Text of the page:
Leave the venture capital funding to Seqioua lads!

  • Paddy Matthews

    I don’t think the additional requirement of having to support STV would justify the creation of an entirely new system just for Ireland.

    If you’re going with electronic voting kiosks, then they’re going to require dealing with a different type of user input to other e-voting systems because of the fact that sequential preferences can and will be indicated by the voter. Continental systems either have a straight vote for a party (e.g. Germany) or the choice of a single candidate from a party list (e.g. Holland). Simply taking a system where you push one button and your vote gets recorded won’t work in an Irish system without significant adaptation – this also makes it difficult to offload our unfit-for-purpose voting machines onto anyone else.

    Apart from Malta, Australia and Scotland (at local election level), no-one else outside Ireland uses preferential voting, so you’re going to have a pretty limited market for it to be worth the while of possible entrepreneurs developing such a product without governmental prompting.

    E-voting in the Republic was a botched job, but lack of ideological free-market purity was not the reason for it.

  • Mack

    Paddy –

    Let me assure (10+ years building large scale software systems) you that you do not need a completely different system to handle the kind of minor UI changes you are talking about, or even to handle the results processing on their back-end servers. The vast bulk of the system would consist of a resusable core as all states should have similarly high expectations with respect to security, data storage, redundancy, retention, traceability etc. Nedap failed to meet these for both Ireland and the Netherlands.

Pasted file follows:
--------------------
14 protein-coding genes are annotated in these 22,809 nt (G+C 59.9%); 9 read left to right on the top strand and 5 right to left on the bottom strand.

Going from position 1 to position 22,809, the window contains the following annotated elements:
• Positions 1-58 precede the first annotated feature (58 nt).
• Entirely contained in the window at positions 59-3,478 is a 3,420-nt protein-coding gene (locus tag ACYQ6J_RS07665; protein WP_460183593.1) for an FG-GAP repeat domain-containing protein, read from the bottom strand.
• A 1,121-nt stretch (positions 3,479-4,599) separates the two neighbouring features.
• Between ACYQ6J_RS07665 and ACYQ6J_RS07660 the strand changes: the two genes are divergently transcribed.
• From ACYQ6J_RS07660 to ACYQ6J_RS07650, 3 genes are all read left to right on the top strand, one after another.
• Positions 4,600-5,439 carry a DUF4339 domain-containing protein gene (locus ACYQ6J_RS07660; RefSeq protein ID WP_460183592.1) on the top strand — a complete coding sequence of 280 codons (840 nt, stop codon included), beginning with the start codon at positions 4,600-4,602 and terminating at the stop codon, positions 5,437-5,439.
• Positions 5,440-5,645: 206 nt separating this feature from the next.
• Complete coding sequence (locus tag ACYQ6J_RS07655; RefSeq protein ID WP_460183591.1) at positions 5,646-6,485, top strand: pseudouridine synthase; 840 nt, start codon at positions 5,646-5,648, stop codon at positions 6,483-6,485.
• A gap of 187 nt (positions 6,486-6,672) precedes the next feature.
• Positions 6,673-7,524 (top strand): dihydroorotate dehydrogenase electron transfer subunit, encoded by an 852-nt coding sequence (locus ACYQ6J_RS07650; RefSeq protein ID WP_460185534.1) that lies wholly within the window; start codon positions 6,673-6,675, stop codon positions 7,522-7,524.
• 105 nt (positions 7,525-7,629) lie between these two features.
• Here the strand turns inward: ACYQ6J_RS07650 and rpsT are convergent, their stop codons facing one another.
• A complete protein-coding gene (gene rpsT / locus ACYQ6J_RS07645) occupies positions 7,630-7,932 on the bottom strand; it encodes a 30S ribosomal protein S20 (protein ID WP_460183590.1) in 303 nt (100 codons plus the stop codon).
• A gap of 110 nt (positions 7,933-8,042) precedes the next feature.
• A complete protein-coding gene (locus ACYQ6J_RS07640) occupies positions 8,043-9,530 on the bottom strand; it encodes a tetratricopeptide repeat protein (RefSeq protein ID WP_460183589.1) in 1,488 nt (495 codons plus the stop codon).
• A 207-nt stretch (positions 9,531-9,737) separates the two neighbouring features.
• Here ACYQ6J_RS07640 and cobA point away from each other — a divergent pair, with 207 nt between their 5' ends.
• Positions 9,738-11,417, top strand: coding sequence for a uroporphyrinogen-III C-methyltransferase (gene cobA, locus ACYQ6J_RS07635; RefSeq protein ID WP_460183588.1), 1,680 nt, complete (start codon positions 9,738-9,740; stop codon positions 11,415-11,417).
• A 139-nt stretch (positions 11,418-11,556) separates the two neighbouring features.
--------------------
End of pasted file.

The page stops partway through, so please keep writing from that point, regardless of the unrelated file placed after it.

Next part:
This is hardly free-market idealogy by the way. Two points

    #1 The government was effectively funding an early stage venture.

    #2 Early stage ventures often fail

    So either we decide that governments shouldn’t fund early stage ventures (mostly I think this is true). But where it does, we should be tolerant of failure. The public sector is just another economic actor and liable to be as successful (if that) and no more than the private sector.

  • Mack

    Just in case the hardware requirements are causing some confusion – a commodity pc attached to a touch screen monitor running e-voting front end software would be reusuable no matter which type of voting was in practice.

    That model has been in use for a long time – way back in the 80’s a British firm had a successful line in business card generation based on an Atari ST hooked up to a touch screen and printer, deposited in a nice looking box and distributed to shopping centres throughout the UK and probably also Ireland.